The Youth Movement Should Not Be Used As A Crutch

In recent months, the Dodgers front office has made a point of promoting the youth movement to fans. The current transactions (or lack thereof) are supposed to be proof that they are now committed to seeing the youth movement all the way through.

Of course, the problem with this strategy is that Frank McCourt is now using the abundance of youth as an excuse to cut payroll. McCourt is basically advocating that the Dodgers attempt to build the franchise like the Twins and Athletics do. That’s fine and all, but the only reason those franchises do what they do is because they have no money. The Dodgers, on the other hand, do have money, but McCourt would rather invest his profits into Red Sox memorabilia or something.

To me, the surprising thing is that the blogs seem to have granted the Dodgers a pass. Given Ned Colletti’s failures with both free agent signings and trades involving prospects, everybody seems to be satiated by this new conservative ideology of letting the youth develop instead of splurging on free agents.

Unfortunately, this logic just doesn’t hold up. Don’t get me wrong, I’m as big of a proponent of keeping young talent over old declining veterans as anybody. Thing is, that’s not the problem I have with the strategy. The problem I have is that the current abundance of young and cheap talent will be wasted if it’s not taken advantage of when the opportunity presents itself (now). You see, if the Dodgers keep relying on the youth without supplementing the team with good free agents, those young players will be hitting arbitration and free agency soon enough, thus rendering the whole point of the youth movement (to save money) useless.

So what should a big market team with a strong young core do? Easy. Pair the talented youth with some marquee free agents. The Red Sox are a good example of the ideal plan of attack for big market teams, pairing the ability to develop young talent and the ability to wisely spend money on key free agents. Hard to argue with the results, right? Well, unfortunately, the plan relies on having a competent GM, not somebody who wastes 41 million on three useless players.

Part of the reason I hate the job that Ned has done is that he’s been gifted one of the easiest situations for a GM to succeed in and he still can’t accomplish anything. Colletti has been given one of the deepest and most talented youth systems in recent memory, and he can barely sculpt a decent team because of his failures in free agency.

For example, take away all the free agents, and the Dodgers look like this:

C-Russell Martin-4.0 Million (Estimate)
1B-James Loney-0.4 Million
2B-Blake DeWitt-0.4 Million
3B-Free Agent
SS-Free Agent
LF-Free Agent
CF-Matt Kemp-0.4 Million
RF-Andre Ethier-3.0 Million (Estimate)

Bench-A.J. Ellis-0.4 Million
Bench-Chin Lung Hu-0.4 Million
Bench-Tony Abreu-0.4 Million
Bench-Xavier Paul-0.4 Million
Bench-Delwyn Young-0.4 Million

1-Chad Billingsley-0.4 Million
2-Free Agent
3-Clayton Kershaw-0.4 Million
4-James McDonald-0.4 Million
5-Free Agent

Swingman-Eric Stults-0.4 Million
Bullpen-Free Agent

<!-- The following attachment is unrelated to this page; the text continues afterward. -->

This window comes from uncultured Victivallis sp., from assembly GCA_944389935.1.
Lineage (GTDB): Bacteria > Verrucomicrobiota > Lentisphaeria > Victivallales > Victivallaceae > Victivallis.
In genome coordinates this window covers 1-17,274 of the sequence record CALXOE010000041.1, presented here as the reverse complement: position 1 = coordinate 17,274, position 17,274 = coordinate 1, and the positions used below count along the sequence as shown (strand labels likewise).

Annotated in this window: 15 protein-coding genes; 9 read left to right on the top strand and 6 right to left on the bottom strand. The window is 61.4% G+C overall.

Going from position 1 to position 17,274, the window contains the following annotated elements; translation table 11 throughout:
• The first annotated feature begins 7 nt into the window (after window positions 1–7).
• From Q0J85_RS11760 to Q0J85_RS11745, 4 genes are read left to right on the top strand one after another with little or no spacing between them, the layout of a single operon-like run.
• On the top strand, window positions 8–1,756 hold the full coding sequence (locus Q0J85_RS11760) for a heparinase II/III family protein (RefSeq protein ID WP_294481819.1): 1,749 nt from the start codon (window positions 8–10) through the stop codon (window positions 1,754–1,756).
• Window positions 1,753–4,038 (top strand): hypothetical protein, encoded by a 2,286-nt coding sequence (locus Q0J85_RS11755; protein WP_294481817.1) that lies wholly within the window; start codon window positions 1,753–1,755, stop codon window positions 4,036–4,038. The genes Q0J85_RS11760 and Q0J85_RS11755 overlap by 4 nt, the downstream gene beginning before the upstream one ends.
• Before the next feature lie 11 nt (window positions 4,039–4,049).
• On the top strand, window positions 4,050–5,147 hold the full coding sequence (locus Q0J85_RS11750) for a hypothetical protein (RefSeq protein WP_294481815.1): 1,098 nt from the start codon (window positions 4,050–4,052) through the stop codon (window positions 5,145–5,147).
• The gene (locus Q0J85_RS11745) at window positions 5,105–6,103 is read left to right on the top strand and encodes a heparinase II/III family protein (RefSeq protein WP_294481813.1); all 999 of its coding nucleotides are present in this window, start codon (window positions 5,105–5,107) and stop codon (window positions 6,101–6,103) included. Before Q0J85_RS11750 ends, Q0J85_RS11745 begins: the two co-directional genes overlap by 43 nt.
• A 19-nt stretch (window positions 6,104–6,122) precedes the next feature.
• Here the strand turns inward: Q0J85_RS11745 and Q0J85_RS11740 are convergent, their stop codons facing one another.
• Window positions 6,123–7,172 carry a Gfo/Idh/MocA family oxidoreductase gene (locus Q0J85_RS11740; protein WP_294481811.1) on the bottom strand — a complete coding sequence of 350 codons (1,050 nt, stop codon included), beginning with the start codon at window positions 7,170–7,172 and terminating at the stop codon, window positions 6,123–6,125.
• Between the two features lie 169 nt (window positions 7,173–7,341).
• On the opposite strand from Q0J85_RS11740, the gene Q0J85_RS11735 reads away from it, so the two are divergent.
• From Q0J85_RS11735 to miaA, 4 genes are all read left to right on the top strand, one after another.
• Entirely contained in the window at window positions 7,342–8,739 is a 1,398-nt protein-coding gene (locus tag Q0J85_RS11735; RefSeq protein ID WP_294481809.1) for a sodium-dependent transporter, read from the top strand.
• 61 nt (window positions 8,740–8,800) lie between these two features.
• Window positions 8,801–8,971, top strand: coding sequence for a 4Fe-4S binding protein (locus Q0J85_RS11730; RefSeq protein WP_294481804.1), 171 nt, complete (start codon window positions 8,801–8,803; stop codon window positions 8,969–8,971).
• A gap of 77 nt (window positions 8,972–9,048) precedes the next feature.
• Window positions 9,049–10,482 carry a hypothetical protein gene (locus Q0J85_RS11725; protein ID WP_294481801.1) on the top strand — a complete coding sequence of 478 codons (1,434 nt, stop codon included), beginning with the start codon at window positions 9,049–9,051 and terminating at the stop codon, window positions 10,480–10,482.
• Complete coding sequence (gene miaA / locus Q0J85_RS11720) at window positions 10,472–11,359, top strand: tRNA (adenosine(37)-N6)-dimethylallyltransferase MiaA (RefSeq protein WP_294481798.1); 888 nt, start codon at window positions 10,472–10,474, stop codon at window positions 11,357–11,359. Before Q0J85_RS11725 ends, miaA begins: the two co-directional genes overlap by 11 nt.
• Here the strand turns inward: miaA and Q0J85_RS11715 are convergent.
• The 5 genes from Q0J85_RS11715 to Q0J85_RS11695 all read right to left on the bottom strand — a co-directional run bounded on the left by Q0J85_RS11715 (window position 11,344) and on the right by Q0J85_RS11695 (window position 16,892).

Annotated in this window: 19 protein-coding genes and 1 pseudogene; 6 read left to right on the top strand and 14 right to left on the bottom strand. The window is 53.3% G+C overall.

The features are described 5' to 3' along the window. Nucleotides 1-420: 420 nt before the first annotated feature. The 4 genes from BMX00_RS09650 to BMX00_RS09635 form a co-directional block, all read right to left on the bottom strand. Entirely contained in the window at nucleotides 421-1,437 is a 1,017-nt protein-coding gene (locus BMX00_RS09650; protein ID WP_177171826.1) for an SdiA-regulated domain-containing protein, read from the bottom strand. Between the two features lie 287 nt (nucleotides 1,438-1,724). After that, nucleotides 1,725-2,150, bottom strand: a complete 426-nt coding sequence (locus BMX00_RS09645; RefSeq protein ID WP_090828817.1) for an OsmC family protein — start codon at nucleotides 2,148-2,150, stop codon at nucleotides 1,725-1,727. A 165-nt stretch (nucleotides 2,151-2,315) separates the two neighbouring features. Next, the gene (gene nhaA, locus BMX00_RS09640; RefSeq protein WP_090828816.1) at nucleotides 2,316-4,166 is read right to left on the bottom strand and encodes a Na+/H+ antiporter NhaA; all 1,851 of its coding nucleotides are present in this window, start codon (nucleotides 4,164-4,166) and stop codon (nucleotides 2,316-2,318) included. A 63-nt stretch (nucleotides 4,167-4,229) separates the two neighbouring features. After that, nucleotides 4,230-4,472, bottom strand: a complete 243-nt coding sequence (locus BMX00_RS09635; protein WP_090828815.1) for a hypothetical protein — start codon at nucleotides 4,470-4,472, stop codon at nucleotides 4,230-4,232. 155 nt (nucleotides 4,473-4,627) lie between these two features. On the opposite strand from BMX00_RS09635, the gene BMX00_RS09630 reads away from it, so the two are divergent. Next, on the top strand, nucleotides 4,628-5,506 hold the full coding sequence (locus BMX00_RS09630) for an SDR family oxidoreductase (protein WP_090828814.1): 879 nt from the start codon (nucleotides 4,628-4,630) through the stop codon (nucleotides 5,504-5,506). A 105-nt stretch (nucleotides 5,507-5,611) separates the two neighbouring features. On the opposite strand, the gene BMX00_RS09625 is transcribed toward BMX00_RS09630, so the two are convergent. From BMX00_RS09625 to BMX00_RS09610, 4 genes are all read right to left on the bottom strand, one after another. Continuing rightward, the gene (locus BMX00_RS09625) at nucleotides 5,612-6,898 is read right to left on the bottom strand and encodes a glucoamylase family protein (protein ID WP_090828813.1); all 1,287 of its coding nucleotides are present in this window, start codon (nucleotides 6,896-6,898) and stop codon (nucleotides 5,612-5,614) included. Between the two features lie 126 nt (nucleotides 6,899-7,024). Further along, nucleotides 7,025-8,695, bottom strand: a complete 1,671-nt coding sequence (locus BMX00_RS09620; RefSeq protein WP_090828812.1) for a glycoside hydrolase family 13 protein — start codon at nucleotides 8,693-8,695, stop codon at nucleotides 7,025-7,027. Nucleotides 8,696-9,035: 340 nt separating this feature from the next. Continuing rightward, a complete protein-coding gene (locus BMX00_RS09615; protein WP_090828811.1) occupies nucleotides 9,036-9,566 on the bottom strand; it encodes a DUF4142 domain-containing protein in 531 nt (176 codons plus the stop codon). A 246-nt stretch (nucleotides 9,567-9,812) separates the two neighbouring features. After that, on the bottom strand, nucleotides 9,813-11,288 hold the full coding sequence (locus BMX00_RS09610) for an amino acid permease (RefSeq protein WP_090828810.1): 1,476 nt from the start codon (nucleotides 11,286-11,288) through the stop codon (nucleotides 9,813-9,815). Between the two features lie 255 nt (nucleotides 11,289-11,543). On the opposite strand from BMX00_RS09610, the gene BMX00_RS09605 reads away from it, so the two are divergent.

Bullpen-Scott Elbert-0.4 Million
Bullpen-Ramon Troncoso-0.4 Million
Bullpen-Cory Wade-0.4 Million
Setup-Hong Chih Kuo-0.4 Million
Closer-Jonathan Broxton-2.0 Million (Estimate)

Total Payroll-15.4 Million Dollars

So even if we assume that McCourt is a cheap bastard (probably is), he has still allotted about 100 million to work with, and Ned would have around 84.6 million dollars to fill six roster spots. Other GMs would be ecstatic at the opportunity to spend a little over 16 million on every position they need to fill. It’s pathetic. The bottom line here is that Colletti has done a joke of a job, and McCourt doesn’t deserve any better than what Ned’s given him.

A further problem is that the influx of youth is not a permanent fixture. If you think about it, in the past three years, the minor league system has produced Matt Kemp, Andre Ethier, James Loney, Blake DeWitt, Chad Billingsley, Clayton Kershaw, Russell Martin, Jonathan Broxton, Hong Chih Kuo, Cory Wade, and James McDonald. It is completely unreasonable to think that the Dodgers can repeat a class like that every three years. As it is, this team has basically been completely constructed over the last few years by Logan White and Kim Ng, with little to no help from Colletti’s free agent deals.

Yet, ironically, when it comes to budgeting enough money to allow continued farm system success, McCourt chooses to handcuff White and Ng with further cheapness. In the past two years, the Dodgers have been outspent by 26 other teams in the draft, and they have stopped being productive in the arena of international signings. Where is the logic in this? Don’t ask me, because I have no idea.

In the short-term, McCourt and Colletti might get away with using the farm system as their crutch. However, refusing to compete in free agency, not pursuing players on the international scene, and cheaping out on draft signings is not a smart long-term solution for major league, minor league, and draft success. The Dodgers might be able to use their farm system to stay afloat over the next few years, but without laying the groundwork for the replenishment of the youth that graduate, it’s a long-term recipe for disaster. In the future, my greatest fear for this franchise is McCourt and Colletti trying to lean heavily on their crutch once again, only to find out it’s no longer there.

About Chad Moriyama

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